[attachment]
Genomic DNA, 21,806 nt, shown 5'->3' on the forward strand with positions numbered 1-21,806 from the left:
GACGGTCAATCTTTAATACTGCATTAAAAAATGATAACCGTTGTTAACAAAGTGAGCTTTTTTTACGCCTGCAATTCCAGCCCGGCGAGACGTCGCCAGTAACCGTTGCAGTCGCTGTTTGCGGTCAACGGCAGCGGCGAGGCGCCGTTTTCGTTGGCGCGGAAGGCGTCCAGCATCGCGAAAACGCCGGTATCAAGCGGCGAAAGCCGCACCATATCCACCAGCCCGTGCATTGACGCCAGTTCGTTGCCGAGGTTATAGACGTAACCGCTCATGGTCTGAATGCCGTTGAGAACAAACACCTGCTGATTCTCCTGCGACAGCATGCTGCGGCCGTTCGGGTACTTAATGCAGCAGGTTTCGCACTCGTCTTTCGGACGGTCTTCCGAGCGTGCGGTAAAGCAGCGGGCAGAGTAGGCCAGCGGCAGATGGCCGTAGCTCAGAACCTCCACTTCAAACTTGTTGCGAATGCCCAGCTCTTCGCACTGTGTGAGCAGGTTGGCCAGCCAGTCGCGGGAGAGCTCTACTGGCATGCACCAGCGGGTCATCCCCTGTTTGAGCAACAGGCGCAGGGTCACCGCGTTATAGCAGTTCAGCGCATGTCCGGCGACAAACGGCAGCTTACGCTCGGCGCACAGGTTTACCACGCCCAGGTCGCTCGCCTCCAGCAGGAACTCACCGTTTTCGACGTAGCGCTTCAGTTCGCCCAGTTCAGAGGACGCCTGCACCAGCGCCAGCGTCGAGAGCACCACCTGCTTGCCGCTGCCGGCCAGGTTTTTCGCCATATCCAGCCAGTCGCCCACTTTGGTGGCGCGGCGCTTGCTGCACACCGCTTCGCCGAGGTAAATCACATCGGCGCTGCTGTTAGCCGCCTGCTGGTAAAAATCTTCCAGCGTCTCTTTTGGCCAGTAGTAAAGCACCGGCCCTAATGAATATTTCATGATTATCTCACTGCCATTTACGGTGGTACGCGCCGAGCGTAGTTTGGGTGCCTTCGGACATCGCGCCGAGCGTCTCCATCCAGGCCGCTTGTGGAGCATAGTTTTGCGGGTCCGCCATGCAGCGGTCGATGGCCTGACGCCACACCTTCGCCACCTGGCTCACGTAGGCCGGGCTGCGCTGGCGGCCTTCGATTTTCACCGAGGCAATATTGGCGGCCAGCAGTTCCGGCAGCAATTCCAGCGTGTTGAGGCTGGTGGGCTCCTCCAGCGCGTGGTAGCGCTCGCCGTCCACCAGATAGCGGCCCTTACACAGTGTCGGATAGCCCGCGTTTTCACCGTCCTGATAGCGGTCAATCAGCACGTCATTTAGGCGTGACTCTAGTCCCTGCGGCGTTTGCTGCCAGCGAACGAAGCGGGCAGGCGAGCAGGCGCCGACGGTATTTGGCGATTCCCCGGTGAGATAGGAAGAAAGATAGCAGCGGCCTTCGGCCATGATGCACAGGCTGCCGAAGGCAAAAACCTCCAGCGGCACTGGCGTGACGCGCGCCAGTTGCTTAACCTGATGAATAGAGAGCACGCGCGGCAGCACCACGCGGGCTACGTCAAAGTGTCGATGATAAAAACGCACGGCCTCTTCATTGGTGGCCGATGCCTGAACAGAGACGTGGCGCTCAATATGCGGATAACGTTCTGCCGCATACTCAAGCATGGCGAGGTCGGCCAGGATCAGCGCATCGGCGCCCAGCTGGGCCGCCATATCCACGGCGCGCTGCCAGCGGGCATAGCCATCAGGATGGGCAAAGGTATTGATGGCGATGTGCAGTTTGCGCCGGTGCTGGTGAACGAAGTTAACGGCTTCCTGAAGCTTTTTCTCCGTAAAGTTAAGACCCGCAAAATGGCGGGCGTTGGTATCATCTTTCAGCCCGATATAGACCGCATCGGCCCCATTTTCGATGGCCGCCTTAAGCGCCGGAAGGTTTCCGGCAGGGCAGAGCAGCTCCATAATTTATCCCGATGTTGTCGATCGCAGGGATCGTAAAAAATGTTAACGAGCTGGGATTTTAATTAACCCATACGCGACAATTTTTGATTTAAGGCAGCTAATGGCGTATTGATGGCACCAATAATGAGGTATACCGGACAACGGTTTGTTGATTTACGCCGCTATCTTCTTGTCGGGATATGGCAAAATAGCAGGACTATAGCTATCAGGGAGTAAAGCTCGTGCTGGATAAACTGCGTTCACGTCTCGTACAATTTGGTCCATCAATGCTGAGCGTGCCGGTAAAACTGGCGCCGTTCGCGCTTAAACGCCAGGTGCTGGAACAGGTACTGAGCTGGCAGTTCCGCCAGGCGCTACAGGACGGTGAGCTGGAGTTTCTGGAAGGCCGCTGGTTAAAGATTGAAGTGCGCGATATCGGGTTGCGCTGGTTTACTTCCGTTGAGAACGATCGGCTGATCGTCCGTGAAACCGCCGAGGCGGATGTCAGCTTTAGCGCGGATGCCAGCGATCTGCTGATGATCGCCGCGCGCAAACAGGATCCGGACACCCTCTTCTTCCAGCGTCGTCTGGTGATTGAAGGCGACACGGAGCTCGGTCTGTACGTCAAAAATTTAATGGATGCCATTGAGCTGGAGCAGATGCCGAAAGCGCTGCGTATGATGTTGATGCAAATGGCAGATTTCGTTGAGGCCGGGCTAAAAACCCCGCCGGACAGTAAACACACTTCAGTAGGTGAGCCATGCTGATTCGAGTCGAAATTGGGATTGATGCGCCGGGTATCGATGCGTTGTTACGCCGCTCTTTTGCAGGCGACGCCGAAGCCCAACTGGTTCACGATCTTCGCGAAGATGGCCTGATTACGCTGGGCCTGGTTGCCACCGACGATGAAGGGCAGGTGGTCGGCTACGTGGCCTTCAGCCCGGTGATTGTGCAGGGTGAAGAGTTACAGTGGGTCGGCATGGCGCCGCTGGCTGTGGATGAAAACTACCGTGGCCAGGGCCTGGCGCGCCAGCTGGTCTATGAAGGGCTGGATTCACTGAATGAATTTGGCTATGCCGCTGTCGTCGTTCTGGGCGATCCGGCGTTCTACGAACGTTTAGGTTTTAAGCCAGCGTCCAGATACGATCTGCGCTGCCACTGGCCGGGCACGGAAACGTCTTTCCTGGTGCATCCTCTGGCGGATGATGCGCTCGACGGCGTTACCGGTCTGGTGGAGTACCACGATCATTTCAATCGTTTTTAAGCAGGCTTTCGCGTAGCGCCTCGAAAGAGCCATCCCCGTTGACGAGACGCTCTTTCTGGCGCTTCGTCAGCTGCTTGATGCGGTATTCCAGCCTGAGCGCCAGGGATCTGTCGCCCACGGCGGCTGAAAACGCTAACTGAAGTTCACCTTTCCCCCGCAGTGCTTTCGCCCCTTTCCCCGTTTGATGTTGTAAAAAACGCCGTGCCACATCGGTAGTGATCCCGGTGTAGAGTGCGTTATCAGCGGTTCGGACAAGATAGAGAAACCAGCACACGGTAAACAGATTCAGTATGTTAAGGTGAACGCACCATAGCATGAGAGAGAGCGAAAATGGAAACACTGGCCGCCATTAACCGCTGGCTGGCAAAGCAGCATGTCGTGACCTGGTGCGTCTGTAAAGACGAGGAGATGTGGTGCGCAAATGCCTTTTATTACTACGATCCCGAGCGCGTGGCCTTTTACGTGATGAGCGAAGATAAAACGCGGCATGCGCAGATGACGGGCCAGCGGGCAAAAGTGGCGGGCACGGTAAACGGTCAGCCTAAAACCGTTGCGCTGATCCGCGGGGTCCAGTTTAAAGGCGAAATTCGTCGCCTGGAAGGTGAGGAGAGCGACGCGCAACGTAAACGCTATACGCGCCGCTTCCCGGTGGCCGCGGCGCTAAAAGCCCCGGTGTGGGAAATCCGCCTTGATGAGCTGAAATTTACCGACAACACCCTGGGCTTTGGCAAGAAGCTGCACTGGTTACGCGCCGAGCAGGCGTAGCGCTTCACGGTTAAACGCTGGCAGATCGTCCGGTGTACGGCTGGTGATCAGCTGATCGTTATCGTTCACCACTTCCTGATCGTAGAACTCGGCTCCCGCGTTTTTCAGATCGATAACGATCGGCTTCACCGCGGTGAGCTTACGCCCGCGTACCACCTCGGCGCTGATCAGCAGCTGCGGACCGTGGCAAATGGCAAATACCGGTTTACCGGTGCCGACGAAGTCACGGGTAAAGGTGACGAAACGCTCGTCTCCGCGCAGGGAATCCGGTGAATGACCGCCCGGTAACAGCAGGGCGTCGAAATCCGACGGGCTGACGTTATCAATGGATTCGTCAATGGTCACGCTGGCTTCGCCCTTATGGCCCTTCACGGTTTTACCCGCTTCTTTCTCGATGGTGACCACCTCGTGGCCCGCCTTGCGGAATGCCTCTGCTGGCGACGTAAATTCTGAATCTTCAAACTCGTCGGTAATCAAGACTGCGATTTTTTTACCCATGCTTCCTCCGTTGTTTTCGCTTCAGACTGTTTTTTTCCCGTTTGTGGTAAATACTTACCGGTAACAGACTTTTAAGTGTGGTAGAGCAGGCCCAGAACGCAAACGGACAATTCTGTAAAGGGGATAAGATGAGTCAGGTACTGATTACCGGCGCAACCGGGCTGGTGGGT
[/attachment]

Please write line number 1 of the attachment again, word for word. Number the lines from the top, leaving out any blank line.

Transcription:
Genomic DNA, 21,806 nt, shown 5'->3' on the forward strand with positions numbered 1-21,806 from the left: